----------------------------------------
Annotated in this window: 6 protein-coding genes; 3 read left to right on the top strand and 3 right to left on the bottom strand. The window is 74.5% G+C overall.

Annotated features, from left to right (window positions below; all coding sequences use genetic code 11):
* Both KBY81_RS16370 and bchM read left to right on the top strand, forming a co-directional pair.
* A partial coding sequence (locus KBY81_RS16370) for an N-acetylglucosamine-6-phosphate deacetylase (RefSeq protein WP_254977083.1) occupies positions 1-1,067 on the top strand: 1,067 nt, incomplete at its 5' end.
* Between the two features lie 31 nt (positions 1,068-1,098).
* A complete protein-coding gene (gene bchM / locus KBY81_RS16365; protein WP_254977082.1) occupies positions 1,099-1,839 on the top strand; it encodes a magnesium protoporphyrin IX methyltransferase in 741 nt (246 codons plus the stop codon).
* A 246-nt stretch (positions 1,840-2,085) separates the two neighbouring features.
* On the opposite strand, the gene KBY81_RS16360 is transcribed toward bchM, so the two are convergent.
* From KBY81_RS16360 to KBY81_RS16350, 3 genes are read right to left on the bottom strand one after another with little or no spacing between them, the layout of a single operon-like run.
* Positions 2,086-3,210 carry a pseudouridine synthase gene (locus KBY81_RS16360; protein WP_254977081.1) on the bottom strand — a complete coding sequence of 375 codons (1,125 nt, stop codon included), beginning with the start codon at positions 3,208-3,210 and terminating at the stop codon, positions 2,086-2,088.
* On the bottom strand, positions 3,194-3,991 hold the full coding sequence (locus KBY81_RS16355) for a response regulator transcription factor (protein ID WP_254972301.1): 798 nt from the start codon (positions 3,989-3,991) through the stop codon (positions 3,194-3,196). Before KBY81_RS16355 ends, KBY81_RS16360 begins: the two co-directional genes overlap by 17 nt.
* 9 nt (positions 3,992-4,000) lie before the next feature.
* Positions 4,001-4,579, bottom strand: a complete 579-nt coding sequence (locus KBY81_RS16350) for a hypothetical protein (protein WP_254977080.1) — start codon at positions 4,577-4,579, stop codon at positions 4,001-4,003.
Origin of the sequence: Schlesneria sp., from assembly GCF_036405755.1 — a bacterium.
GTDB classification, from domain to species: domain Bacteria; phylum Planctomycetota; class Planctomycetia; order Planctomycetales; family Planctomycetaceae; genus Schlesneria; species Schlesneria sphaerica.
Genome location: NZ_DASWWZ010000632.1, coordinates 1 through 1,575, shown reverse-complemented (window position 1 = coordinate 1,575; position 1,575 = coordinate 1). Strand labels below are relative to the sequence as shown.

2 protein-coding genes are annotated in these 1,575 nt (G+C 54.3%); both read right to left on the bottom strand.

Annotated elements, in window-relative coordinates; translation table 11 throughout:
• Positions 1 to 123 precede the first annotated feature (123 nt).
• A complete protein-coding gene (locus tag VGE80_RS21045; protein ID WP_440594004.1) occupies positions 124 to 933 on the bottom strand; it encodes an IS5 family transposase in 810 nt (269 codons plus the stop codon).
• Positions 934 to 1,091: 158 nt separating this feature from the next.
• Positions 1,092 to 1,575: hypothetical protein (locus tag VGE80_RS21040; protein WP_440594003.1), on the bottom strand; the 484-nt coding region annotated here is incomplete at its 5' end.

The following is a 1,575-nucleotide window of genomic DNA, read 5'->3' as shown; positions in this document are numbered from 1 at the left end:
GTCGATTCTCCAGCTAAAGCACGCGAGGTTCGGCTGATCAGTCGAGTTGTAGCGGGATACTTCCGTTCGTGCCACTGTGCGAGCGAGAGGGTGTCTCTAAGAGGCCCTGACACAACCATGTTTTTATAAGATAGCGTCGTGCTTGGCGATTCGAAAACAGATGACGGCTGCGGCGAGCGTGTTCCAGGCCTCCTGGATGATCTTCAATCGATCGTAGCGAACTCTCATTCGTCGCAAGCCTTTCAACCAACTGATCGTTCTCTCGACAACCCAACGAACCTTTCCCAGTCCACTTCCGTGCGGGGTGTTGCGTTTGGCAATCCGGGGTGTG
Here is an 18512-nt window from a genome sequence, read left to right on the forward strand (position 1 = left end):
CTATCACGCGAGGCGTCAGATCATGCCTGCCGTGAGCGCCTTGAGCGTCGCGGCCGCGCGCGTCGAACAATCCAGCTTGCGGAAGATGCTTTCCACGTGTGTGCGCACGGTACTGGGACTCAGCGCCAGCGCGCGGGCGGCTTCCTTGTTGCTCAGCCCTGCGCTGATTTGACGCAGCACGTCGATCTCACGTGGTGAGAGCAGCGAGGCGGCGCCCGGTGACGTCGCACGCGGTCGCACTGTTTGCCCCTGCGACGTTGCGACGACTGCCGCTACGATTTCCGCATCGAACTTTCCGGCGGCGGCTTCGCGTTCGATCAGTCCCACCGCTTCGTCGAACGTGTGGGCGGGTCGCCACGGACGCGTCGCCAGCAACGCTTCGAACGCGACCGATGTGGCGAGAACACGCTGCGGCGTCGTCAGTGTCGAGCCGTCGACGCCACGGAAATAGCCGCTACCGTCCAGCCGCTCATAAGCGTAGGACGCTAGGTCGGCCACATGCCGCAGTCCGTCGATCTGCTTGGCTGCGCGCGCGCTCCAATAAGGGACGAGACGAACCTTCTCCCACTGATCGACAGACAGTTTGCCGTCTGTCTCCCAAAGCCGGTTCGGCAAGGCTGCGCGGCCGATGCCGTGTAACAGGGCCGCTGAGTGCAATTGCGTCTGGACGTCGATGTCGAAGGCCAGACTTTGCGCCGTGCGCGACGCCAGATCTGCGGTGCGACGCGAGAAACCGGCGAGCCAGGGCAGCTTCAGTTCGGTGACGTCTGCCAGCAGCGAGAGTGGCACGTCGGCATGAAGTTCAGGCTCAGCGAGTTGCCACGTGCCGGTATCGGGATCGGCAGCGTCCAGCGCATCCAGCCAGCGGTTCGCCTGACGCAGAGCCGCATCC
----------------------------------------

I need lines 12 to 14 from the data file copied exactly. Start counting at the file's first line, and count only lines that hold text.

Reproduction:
* 9 nt (positions 3,992-4,000) lie before the next feature.
* Positions 4,001-4,579, bottom strand: a complete 579-nt coding sequence (locus KBY81_RS16350) for a hypothetical protein (protein WP_254977080.1) — start codon at positions 4,577-4,579, stop codon at positions 4,001-4,003.
Origin of the sequence: Schlesneria sp., from assembly GCF_036405755.1 — a bacterium.